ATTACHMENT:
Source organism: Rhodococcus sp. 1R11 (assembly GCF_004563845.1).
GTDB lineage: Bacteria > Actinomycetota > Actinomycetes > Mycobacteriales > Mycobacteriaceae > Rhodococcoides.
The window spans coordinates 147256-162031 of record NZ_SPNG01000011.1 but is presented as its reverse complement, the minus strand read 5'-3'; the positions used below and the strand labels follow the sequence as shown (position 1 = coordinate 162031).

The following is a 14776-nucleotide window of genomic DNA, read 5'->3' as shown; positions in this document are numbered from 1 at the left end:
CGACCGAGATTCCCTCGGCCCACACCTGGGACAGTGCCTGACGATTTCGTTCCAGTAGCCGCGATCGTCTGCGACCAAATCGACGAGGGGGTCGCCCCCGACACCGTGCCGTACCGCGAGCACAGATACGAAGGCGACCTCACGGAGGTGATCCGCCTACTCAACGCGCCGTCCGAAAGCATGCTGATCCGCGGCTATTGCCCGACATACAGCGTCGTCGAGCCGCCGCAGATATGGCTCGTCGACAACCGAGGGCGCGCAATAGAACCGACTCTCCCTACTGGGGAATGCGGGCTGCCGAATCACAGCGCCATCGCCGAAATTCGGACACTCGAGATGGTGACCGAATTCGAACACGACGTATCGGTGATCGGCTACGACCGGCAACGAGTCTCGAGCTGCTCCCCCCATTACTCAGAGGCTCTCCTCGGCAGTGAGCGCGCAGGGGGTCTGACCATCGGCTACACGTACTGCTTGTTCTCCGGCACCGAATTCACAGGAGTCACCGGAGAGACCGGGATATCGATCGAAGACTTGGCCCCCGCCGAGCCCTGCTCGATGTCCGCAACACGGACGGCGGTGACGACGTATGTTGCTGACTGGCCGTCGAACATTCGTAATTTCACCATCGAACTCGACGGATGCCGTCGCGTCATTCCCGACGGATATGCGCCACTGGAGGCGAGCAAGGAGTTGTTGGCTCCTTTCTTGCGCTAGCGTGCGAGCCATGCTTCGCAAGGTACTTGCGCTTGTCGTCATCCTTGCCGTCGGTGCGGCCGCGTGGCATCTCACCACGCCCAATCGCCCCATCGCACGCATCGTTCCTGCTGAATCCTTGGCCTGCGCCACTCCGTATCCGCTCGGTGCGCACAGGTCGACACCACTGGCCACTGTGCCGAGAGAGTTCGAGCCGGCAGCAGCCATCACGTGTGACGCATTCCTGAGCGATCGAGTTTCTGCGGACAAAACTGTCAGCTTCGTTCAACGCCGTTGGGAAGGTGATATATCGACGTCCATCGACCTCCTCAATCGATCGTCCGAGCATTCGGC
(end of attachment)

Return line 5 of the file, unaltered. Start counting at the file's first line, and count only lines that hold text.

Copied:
CGACCGAGATTCCCTCGGCCCACACCTGGGACAGTGCCTGACGATTTCGTTCCAGTAGCCGCGATCGTCTGCGACCAAATCGACGAGGGGGTCGCCCCCGACACCGTGCCGTACCGCGAGCACAGATACGAAGGCGACCTCACGGAGGTGATCCGCCTACTCAACGCGCCGTCCGAAAGCATGCTGATCCGCGGCTATTGCCCGACATACAGCGTCGTCGAGCCGCCGCAGATATGGCTCGTCGACAACCGAGGGCGCGCAATAGAACCGACTCTCCCTACTGGGGAATGCGGGCTGCCGAATCACAGCGCCATCGCCGAAATTCGGACACTCGAGATGGTGACCGAATTCGAACACGACGTATCGGTGATCGGCTACGACCGGCAACGAGTCTCGAGCTGCTCCCCCCATTACTCAGAGGCTCTCCTCGGCAGTGAGCGCGCAGGGGGTCTGACCATCGGCTACACGTACTGCTTGTTCTCCGGCACCGAATTCACAGGAGTCACCGGAGAGACCGGGATATCGATCGAAGACTTGGCCCCCGCCGAGCCCTGCTCGATGTCCGCAACACGGACGGCGGTGACGACGTATGTTGCTGACTGGCCGTCGAACATTCGTAATTTCACCATCGAACTCGACGGATGCCGTCGCGTCATTCCCGACGGATATGCGCCACTGGAGGCGAGCAAGGAGTTGTTGGCTCCTTTCTTGCGCTAGCGTGCGAGCCATGCTTCGCAAGGTACTTGCGCTTGTCGTCATCCTTGCCGTCGGTGCGGCCGCGTGGCATCTCACCACGCCCAATCGCCCCATCGCACGCATCGTTCCTGCTGAATCCTTGGCCTGCGCCACTCCGTATCCGCTCGGTGCGCACAGGTCGACACCACTGGCCACTGTGCCGAGAGAGTTCGAGCCGGCAGCAGCCATCACGTGTGACGCATTCCTGAGCGATCGAGTTTCTGCGGACAAAACTGTCAGCTTCGTTCAACGCCGTTGGGAAGGTGATATATCGACGTCCATCGACCTCCTCAATCGATCGTCCGAGCATTCGGC